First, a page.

Hi, today I think I have reached a point where I dont know whether to turn left or right. My Mum is end stage chronic respiratory disease. She is currently at home being looked after by my Dad but he is finding it hard. She is angry with everyone, not accepting of her illness and trying to remain in control. She has always been very controlling. She thinks all medical professionals are idiots (I am one of those idiots!). I have a brother and sister who are sort of helping but not much. My sister is a recovering alcoholic who has her own guilt and demons to deal with and has a fuse as short as a piece of spaghetti! My brother is not local but close enough to visit if he wanted too. He has a young family, ful time job and also the apple of mums eye! Me… im the one who does the practical things when I can, but I am too scared to have those conversations with her because truly i too dont want to face that this is happening.

Hmm, I guess the key question boils down to - just how much time does your mum have left? (As in, what do the ‘idiot medics’ think!). I don’t know how long end-stage emphysemia can last?

If we are talking ‘she won’t see another Xmas’, then I would guess that unless thing are utterly unbearable, and your dad might collapse (die, even?) under the continued strain, you could try and ‘soldier on’ with your mum at home still, and ‘home care’ the order of the day, perhaps at any rate until she reaches ‘very-end-stage’ where life expectancy is weeks/days (when hospitalisation might ‘have’ to be necessary) (as in, any hospice at home care is impossible for whatever reasons).

Other than that, if her current life expectancy is considerably longer than another year, you either have to ‘shoulder the home care’ (I don’t mean you personally, I mean that is what, as a family, you opt for)…or you opt for residential care/nursing care.

across these bleak choices of course falls the money issue. Reisdential care (without CHC) is at least £100 a day, and if she has to be self-funding that is punitive indeed/.

Irespective wof what anyone else in the family wants/prfers, including your mum, what do YOU want to happen now?

Thank you!

As of yet we dont know but my feelings are months rather than years. She is end stage pulmonary fibrosis on home oxygen. Before Christmas she had her gall bladder removed which came with risks and a general anaesthetic . She had home oxygen before this but was not using it as she should. She was told she may not survive the operation but she did and fought hard to recover. Unfortunately though it has left her lungs much weaker so the disease process appears to have sped up since Christmas. I think you are right that home care at this stage by family is the better option but am fully aware hospitalisation/hospice likely to be where she has her end.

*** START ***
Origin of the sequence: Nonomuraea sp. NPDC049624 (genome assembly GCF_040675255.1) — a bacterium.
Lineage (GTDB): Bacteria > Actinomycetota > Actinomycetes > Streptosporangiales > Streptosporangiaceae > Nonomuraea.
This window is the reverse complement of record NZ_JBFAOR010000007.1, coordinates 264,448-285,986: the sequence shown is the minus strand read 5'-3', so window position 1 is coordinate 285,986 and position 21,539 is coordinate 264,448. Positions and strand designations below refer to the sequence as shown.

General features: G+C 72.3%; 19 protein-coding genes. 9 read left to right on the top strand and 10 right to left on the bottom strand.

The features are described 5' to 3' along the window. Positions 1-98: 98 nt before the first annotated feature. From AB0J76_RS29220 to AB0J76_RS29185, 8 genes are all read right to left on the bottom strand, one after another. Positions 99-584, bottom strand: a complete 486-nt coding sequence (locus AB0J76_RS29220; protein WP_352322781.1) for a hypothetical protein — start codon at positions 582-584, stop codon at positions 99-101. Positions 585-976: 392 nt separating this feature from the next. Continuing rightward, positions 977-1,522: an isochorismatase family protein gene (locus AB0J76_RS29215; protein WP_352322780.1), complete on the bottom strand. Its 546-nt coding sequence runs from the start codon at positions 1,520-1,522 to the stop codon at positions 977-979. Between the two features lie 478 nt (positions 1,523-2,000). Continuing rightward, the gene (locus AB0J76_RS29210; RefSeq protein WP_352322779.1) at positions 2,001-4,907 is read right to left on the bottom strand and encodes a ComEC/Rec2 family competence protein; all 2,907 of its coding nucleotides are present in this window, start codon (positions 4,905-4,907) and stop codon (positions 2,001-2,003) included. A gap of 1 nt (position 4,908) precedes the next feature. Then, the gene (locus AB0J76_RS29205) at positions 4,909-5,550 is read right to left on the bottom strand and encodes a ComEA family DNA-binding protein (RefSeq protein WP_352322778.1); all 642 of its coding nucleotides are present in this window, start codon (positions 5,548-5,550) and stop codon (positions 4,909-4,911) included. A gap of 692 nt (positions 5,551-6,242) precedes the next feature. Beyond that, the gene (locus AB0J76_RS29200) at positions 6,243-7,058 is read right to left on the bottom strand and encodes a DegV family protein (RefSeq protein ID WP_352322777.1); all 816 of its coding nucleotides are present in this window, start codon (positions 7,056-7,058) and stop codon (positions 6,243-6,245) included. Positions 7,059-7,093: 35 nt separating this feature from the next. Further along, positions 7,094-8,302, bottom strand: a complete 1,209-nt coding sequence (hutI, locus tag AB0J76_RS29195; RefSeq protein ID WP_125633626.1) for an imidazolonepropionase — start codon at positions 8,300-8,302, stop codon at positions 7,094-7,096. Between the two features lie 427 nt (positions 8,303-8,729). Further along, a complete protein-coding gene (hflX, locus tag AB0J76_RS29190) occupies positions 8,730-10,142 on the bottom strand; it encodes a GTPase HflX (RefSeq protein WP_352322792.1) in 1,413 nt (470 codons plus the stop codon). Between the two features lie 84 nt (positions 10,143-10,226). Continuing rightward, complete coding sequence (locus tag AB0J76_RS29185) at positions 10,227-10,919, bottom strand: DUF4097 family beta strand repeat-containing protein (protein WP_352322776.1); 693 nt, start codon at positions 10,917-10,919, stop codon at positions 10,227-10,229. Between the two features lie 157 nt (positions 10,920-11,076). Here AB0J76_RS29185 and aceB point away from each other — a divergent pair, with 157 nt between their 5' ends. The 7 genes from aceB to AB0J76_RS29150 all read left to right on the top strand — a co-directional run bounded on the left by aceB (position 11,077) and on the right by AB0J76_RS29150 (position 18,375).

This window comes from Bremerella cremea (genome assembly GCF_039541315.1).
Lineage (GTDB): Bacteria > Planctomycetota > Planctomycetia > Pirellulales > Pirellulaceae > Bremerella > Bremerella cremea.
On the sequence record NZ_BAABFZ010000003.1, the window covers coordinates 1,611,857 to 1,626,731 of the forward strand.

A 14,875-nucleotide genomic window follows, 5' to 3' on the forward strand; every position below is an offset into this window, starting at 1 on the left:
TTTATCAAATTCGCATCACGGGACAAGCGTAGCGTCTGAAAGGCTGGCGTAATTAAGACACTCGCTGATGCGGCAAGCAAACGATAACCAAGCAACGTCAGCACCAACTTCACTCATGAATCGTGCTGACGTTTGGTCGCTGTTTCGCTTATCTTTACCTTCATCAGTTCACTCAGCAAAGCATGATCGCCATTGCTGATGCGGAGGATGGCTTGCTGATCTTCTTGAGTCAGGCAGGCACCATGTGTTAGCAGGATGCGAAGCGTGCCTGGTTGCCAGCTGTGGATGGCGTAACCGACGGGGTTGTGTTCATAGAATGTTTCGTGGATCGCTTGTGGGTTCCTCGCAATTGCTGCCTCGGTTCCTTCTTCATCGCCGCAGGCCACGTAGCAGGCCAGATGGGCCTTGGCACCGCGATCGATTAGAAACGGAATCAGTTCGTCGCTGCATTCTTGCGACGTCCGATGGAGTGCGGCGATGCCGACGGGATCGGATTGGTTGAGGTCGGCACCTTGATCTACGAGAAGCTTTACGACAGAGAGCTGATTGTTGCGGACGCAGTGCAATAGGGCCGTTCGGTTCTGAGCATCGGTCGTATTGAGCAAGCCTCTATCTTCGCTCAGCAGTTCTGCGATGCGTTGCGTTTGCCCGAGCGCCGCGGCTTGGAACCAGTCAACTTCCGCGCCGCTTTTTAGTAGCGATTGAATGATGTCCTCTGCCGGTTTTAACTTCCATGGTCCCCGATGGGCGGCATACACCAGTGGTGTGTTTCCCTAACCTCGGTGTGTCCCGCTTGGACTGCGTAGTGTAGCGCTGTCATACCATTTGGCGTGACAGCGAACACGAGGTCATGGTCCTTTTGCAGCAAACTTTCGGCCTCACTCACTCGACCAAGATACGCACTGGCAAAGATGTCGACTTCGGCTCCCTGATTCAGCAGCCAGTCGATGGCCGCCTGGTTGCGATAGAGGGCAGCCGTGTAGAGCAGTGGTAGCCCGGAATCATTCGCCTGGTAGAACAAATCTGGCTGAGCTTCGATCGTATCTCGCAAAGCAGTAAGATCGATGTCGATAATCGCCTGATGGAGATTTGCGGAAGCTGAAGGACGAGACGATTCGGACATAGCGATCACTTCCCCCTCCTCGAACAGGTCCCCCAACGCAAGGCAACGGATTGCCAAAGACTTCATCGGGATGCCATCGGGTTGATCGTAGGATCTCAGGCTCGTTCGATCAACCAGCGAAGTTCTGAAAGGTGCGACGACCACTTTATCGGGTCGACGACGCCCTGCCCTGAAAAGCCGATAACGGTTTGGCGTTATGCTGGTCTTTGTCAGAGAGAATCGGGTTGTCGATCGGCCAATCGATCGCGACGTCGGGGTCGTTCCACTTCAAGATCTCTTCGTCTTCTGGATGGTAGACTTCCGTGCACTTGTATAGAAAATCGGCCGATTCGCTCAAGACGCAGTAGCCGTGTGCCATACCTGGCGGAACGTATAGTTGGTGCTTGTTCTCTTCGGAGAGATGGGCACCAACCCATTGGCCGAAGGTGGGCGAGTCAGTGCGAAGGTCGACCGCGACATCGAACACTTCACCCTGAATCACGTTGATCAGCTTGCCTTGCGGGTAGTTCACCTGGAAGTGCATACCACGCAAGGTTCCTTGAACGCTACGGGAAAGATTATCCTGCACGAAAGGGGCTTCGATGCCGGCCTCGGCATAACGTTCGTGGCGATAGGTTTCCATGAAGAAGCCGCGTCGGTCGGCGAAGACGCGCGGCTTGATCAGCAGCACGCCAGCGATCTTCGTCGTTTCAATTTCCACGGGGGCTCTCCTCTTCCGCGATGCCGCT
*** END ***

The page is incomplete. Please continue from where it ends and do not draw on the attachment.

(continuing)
I have had a very long conversation with my brother this evening who is also medical and he has had a very frank conversation with my Dad. Some of her anger we just have to deal with and learn not to react because she is understandably frustrated, angry and sad that this is how her life will end. I can only begin to imagine how she feels. I am hoping that the respiratory team will discuss an end of life plan with her soon and then maybe she will soften a little. In the past when it has been discussed she has not engaged in the conversation.

How old is mum? Has the GP arranged NHS Continuing Healthcare for her?

Hi Ramps … should it be needed … FAST TRACK NHS CONTINUING HEALTHCARE :

NHS Continuing Healthcare Fast Track process | Care To Be Different

Not nice but … a consideration ?

Main CHC / NHS Continuing Healthcare thread :

Not easy to absorb but … may well be an answer.

Thank you so very much for those links I will take a look.

She is only 72

Btw… the GP is one of those idiots! She will not engage in a visit. When I called the surgery they will not help without my Mums consent.

Your welcome.

There are no age barriers for CHC / NHS Continuing Healthcare … young / middle age / senior citizen … all may qualify for said care.

Normally , first port of call is one’s gp … there are other alternatives as the first section points out … how to start the process.

If you don’t like bland text , the video from Professor Luke Clements is HIGHLY recommended !

I’m wondering whether some kind of tranquilliser/anti-depressant etc might help ameliorate her mental state. At this stage, it surely is a case of ‘anything that makes her less unhappy’…???

I can understand why she is angry - ‘premature mortality’ is not easy to cope with…she will feel cheated.

Yes - antidepressants is something we have discussed too and can also help with the panic when she becomes short of breath on exertion. I discussed it with the respiratory nurses yesterday and it is something they will talk to her about. Thank you

I’;m a big believer in ‘whatever makes you happy’. If her lifespan is now months, not years, the ‘downsides’ of ADs etc become much, much less pertinent.

A gentle passing is surely what is wanted now???

I can understand that she feels her life has been cut short, but that doesn’t give her ANY excuse to be angry to those who love her most, who are trying to do their very best for her.
You cannot be forced to care for her, and the only power she has over you is the power you let her have.
Maybe a gentle reminder of this would be appropriate?